Video

Afika NX Dances Across The Streets Of Brooklyn In 'C'est La Vie'

South African-American rapper Afika NX blends Caribbean melodies and a highly-addictive beat in his latest music video for "C'est La Vie."


Photo by Izzy Filippini.

South African-American rapper Afika NX comes through with his latest foot-stomping single "C'est La Vie," a track that propels the MC's bold bars with the use of Caribbean-infused melodies and a highly-addictive beat. "The song is for anyone who's ever been broke in New York City," Afika NX tells Okayafrica via e-mail. "We wanted to make something fun, and communicate to people that money should never define you or limit your enjoyment of life. I'm a huge Missy fan, and a huge Busta fan, and there's definitely some Afro-Caribbean influences in there."

The single's Gabriel Garcia Rosa-directed music video follows Afika NX and crew of dancers as they bust some pretty impressive moves across the streets of Brooklyn. "We made that video in one day — just got together a bunch of creative people in Brooklyn to see what we could come up with in an afternoon. It's got hip-hop dance, West African dance, Afro-Caribbean rhythm, absolutely sick choreography. It's low budget and fun — just like the message of the song and just like it should be. We love it."

Stream our premiere of Afika NX's "C'est La Vie," from the NYC-based rapper's forthcoming EP, below.

Music
Photo by Don Paulsen/Michael Ochs Archives/Getty Images

Hugh Masekela's New York City Legacy

A look back at the South African legend's time in New York City and his enduring presence in the Big Apple.

In Questlove's magnificent documentary, Summer of Soul, he captures a forgotten part of Black American music history. But in telling the tale of the 1969 Harlem Cultural Festival, the longtime musician and first-time filmmaker also captures a part of lost South African music history too.

Among the line-up of blossoming all-stars who played the Harlem festival, from a 19-year-old Stevie Wonder to a transcendent Mavis Staples, was a young Hugh Masekela. 30 years old at the time, he was riding the wave of success that came from releasing Grazing in the Grass the year before. To watch Masekela in that moment on that stage is to see him at the height of his time in New York City — a firecracker musician who entertained his audiences as much as he educated them about the political situation in his home country of South Africa.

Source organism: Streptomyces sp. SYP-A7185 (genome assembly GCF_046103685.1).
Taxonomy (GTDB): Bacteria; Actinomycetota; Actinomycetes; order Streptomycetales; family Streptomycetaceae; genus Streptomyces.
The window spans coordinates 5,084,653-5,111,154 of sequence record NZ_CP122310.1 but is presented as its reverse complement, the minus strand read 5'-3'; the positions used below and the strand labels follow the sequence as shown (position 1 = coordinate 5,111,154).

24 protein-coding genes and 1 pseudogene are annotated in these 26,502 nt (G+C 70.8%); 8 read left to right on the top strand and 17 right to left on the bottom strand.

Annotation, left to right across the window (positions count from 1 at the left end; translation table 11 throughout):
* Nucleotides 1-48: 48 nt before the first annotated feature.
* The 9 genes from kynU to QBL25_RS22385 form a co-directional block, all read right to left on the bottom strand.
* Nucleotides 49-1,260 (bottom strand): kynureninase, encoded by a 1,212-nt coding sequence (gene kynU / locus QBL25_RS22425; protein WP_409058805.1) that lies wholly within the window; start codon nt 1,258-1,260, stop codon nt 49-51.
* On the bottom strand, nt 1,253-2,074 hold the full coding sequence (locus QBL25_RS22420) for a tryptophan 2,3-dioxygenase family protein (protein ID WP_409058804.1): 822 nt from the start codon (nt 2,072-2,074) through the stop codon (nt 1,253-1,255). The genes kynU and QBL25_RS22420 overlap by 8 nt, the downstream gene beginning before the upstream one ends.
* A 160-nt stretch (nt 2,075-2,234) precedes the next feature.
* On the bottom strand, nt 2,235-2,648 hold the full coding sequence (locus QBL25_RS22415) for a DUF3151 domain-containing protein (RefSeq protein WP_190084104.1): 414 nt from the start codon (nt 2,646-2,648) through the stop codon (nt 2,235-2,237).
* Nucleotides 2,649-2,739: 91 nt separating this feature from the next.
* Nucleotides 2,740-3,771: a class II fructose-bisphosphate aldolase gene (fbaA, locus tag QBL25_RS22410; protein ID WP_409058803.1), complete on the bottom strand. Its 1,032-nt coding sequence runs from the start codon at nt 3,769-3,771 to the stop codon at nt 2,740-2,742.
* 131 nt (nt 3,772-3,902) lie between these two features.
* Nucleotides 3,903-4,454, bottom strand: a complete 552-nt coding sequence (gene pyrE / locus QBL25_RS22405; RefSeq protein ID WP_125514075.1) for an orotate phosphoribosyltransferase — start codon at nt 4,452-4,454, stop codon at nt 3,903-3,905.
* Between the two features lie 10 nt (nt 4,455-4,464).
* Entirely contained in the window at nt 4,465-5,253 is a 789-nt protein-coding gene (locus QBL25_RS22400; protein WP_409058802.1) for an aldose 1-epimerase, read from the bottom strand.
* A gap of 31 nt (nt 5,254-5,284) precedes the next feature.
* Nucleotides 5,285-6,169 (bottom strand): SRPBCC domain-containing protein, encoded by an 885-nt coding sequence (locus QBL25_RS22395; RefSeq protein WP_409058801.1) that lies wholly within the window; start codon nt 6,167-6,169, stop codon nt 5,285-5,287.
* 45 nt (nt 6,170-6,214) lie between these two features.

The legacy Masekela sowed in New York City during the 1960s remains in the walls of the venues where he played, and in the dust of those that are no longer standing. It's in the records he made in studios and jazz clubs, and on the Manhattan streets where he once posed with a giant stuffed zebra for an album cover. It's a legacy that still lives on in tangible form, too, in the Hugh Masekela Heritage Scholarship at the Manhattan School of Music.

The school is the place where Masekela received his education and met some of the people that would go on to be life-long bandmates and friends, from Larry Willis (who, as the story goes, Masekela convinced to give up opera for piano) to Morris Goldberg, Herbie Hancock and Stewart Levine, "his brother and musical compadre," as Mabusha Masekela, Bra Hugh's nephew says.

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